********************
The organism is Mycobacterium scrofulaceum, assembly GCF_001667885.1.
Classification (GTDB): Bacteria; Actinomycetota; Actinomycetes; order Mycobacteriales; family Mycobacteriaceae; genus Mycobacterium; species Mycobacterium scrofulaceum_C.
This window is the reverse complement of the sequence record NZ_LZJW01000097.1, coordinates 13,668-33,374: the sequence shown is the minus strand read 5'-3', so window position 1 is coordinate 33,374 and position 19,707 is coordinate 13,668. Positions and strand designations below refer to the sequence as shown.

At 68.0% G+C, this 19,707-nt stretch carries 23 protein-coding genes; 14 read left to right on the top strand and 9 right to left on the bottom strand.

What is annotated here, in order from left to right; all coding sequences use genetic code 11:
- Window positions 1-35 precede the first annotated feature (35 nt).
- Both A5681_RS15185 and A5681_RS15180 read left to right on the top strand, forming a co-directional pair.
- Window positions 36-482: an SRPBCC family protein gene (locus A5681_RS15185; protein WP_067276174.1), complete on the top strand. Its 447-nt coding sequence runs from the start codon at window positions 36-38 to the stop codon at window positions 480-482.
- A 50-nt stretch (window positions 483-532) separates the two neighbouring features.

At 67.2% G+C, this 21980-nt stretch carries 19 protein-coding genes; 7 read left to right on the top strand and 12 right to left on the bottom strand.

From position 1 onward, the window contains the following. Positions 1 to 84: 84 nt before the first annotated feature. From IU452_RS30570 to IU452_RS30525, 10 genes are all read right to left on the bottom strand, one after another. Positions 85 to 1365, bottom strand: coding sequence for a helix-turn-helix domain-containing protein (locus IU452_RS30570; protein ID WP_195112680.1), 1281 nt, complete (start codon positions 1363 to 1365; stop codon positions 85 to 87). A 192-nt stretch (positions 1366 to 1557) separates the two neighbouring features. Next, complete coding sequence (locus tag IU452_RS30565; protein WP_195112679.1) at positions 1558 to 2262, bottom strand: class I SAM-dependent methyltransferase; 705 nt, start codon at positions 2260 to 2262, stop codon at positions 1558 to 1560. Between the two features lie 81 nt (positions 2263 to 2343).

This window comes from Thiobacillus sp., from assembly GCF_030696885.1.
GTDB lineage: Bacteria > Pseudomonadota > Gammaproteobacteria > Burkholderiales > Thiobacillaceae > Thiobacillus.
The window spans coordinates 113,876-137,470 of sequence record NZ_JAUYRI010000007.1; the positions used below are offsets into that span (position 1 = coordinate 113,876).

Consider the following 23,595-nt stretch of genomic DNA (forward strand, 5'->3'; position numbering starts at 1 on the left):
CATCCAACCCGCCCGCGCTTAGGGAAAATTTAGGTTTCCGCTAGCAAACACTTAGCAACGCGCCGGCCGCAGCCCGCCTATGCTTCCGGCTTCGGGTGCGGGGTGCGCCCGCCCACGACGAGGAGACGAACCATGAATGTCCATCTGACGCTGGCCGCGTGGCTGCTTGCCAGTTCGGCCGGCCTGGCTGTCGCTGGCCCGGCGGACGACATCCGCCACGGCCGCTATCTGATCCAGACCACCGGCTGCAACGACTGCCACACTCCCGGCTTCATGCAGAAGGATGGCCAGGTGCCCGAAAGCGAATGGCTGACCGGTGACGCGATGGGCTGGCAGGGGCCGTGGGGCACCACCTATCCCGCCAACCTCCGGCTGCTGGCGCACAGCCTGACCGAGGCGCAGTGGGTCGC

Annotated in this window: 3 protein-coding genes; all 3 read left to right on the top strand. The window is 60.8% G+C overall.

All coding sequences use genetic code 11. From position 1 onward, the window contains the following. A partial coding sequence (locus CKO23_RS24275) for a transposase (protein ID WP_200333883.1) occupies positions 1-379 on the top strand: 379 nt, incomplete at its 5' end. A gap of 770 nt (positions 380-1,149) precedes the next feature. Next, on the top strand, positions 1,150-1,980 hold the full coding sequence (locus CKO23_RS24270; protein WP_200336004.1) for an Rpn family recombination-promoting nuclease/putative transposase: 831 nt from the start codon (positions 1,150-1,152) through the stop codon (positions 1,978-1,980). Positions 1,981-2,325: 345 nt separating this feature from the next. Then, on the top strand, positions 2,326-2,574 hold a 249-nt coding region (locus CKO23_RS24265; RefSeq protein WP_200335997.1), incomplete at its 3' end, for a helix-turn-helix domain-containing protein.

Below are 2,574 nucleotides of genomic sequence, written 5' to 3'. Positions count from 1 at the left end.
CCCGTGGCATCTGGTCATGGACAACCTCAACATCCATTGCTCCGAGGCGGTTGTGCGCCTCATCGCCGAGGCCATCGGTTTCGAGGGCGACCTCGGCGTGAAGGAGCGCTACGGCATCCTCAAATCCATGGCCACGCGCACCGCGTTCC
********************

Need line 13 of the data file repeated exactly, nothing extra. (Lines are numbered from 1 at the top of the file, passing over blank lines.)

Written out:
GTDB lineage: Bacteria > Pseudomonadota > Gammaproteobacteria > Burkholderiales > Thiobacillaceae > Thiobacillus.